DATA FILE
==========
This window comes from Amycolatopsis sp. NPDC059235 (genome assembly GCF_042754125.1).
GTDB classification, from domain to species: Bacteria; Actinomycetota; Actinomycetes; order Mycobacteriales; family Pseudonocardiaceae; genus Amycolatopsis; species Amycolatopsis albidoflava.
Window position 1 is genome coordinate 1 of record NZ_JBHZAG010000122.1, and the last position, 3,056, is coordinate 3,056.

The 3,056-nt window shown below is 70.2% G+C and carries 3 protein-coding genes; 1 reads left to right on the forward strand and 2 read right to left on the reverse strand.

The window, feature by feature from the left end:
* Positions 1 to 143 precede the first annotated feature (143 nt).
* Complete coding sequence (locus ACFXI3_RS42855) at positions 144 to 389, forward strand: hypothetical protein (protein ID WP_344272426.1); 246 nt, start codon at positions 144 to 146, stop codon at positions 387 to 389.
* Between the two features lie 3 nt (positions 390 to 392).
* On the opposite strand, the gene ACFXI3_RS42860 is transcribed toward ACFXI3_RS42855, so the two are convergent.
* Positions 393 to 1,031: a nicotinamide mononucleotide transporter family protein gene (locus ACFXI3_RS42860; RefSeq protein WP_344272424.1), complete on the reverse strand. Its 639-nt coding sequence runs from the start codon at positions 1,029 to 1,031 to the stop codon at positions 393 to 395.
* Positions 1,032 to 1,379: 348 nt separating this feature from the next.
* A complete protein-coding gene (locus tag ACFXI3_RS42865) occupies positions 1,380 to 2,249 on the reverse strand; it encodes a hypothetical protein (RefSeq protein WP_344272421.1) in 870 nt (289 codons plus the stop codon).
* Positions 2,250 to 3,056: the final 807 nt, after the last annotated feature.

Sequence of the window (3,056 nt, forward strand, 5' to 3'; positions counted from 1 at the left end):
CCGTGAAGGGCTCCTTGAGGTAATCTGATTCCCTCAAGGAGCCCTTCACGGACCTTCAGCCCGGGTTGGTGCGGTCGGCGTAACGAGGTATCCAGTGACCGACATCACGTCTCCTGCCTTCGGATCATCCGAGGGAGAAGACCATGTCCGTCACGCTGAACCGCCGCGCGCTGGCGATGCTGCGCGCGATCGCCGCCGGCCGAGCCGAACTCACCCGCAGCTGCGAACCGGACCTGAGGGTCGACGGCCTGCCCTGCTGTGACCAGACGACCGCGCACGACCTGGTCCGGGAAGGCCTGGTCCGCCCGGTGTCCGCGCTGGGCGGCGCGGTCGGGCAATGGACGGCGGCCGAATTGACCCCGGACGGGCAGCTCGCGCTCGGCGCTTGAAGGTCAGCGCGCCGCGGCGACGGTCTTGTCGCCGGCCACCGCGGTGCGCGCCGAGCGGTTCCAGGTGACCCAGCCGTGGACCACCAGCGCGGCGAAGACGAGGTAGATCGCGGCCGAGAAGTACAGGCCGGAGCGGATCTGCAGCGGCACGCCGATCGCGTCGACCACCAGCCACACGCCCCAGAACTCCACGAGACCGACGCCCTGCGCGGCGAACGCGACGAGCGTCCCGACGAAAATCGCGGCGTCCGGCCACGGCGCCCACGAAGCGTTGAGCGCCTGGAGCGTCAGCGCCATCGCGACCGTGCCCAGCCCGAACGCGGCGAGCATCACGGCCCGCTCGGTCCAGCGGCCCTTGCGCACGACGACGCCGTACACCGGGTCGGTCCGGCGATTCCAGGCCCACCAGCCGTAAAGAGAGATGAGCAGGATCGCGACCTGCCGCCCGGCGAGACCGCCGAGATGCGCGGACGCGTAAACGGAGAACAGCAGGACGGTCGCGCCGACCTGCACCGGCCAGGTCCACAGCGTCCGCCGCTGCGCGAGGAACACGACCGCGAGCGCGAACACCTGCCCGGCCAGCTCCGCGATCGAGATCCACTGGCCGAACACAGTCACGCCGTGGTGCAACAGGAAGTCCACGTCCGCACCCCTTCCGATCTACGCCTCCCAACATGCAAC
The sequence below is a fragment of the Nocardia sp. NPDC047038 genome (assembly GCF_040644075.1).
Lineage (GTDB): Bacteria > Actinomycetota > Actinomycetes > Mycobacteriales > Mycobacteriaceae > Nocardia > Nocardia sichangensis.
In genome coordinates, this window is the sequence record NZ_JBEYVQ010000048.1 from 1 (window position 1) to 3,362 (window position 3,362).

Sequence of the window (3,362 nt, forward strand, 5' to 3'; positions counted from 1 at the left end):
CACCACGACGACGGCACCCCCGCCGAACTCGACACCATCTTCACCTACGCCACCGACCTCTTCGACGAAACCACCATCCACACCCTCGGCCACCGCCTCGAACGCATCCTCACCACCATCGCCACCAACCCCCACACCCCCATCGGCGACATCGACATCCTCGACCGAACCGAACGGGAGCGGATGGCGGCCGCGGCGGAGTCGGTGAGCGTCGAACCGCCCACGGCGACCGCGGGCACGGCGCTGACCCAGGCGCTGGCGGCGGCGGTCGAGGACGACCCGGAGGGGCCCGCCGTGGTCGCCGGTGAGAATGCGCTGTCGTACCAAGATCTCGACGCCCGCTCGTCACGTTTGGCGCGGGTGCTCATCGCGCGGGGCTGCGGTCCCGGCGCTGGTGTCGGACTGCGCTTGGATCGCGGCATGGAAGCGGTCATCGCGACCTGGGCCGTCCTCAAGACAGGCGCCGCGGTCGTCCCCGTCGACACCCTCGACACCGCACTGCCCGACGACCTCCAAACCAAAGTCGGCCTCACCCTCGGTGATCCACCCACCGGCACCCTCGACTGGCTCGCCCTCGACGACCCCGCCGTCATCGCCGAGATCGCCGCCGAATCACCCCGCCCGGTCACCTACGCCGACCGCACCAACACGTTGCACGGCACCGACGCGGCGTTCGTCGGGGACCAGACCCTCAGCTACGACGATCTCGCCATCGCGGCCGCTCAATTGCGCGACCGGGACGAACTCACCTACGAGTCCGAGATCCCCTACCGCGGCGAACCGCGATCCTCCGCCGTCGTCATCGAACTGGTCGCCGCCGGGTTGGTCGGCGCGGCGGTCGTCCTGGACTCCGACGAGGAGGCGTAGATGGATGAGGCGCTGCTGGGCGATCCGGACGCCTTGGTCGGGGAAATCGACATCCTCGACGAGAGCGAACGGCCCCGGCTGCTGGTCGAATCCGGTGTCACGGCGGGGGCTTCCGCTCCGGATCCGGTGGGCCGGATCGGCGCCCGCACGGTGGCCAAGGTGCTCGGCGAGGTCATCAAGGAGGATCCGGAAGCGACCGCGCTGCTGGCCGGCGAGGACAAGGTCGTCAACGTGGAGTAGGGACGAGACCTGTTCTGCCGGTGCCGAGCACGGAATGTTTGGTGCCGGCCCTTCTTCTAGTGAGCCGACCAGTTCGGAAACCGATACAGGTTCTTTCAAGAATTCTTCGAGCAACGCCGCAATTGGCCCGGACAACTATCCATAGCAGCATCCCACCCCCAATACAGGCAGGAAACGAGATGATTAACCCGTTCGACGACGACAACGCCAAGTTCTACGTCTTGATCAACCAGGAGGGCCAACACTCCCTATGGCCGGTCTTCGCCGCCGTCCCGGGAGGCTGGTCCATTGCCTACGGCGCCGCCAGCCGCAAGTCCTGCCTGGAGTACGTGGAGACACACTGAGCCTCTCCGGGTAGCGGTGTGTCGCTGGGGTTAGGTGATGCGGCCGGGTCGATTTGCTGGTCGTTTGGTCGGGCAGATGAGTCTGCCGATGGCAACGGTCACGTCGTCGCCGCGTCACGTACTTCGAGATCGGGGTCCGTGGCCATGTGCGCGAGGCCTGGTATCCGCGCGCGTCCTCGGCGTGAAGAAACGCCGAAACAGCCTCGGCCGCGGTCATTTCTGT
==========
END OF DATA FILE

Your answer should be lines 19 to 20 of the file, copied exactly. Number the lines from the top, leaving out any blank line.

Sequence of the window (3,362 nt, forward strand, 5' to 3'; positions counted from 1 at the left end):
CACCACGACGACGGCACCCCCGCCGAACTCGACACCATCTTCACCTACGCCACCGACCTCTTCGACGAAACCACCATCCACACCCTCGGCCACCGCCTCGAACGCATCCTCACCACCATCGCCACCAACCCCCACACCCCCATCGGCGACATCGACATCCTCGACCGAACCGAACGGGAGCGGATGGCGGCCGCGGCGGAGTCGGTGAGCGTCGAACCGCCCACGGCGACCGCGGGCACGGCGCTGACCCAGGCGCTGGCGGCGGCGGTCGAGGACGACCCGGAGGGGCCCGCCGTGGTCGCCGGTGAGAATGCGCTGTCGTACCAAGATCTCGACGCCCGCTCGTCACGTTTGGCGCGGGTGCTCATCGCGCGGGGCTGCGGTCCCGGCGCTGGTGTCGGACTGCGCTTGGATCGCGGCATGGAAGCGGTCATCGCGACCTGGGCCGTCCTCAAGACAGGCGCCGCGGTCGTCCCCGTCGACACCCTCGACACCGCACTGCCCGACGACCTCCAAACCAAAGTCGGCCTCACCCTCGGTGATCCACCCACCGGCACCCTCGACTGGCTCGCCCTCGACGACCCCGCCGTCATCGCCGAGATCGCCGCCGAATCACCCCGCCCGGTCACCTACGCCGACCGCACCAACACGTTGCACGGCACCGACGCGGCGTTCGTCGGGGACCAGACCCTCAGCTACGACGATCTCGCCATCGCGGCCGCTCAATTGCGCGACCGGGACGAACTCACCTACGAGTCCGAGATCCCCTACCGCGGCGAACCGCGATCCTCCGCCGTCGTCATCGAACTGGTCGCCGCCGGGTTGGTCGGCGCGGCGGTCGTCCTGGACTCCGACGAGGAGGCGTAGATGGATGAGGCGCTGCTGGGCGATCCGGACGCCTTGGTCGGGGAAATCGACATCCTCGACGAGAGCGAACGGCCCCGGCTGCTGGTCGAATCCGGTGTCACGGCGGGGGCTTCCGCTCCGGATCCGGTGGGCCGGATCGGCGCCCGCACGGTGGCCAAGGTGCTCGGCGAGGTCATCAAGGAGGATCCGGAAGCGACCGCGCTGCTGGCCGGCGAGGACAAGGTCGTCAACGTGGAGTAGGGACGAGACCTGTTCTGCCGGTGCCGAGCACGGAATGTTTGGTGCCGGCCCTTCTTCTAGTGAGCCGACCAGTTCGGAAACCGATACAGGTTCTTTCAAGAATTCTTCGAGCAACGCCGCAATTGGCCCGGACAACTATCCATAGCAGCATCCCACCCCCAATACAGGCAGGAAACGAGATGATTAACCCGTTCGACGACGACAACGCCAAGTTCTACGTCTTGATCAACCAGGAGGGCCAACACTCCCTATGGCCGGTCTTCGCCGCCGTCCCGGGAGGCTGGTCCATTGCCTACGGCGCCGCCAGCCGCAAGTCCTGCCTGGAGTACGTGGAGACACACTGAGCCTCTCCGGGTAGCGGTGTGTCGCTGGGGTTAGGTGATGCGGCCGGGTCGATTTGCTGGTCGTTTGGTCGGGCAGATGAGTCTGCCGATGGCAACGGTCACGTCGTCGCCGCGTCACGTACTTCGAGATCGGGGTCCGTGGCCATGTGCGCGAGGCCTGGTATCCGCGCGCGTCCTCGGCGTGAAGAAACGCCGAAACAGCCTCGGCCGCGGTCATTTCTGT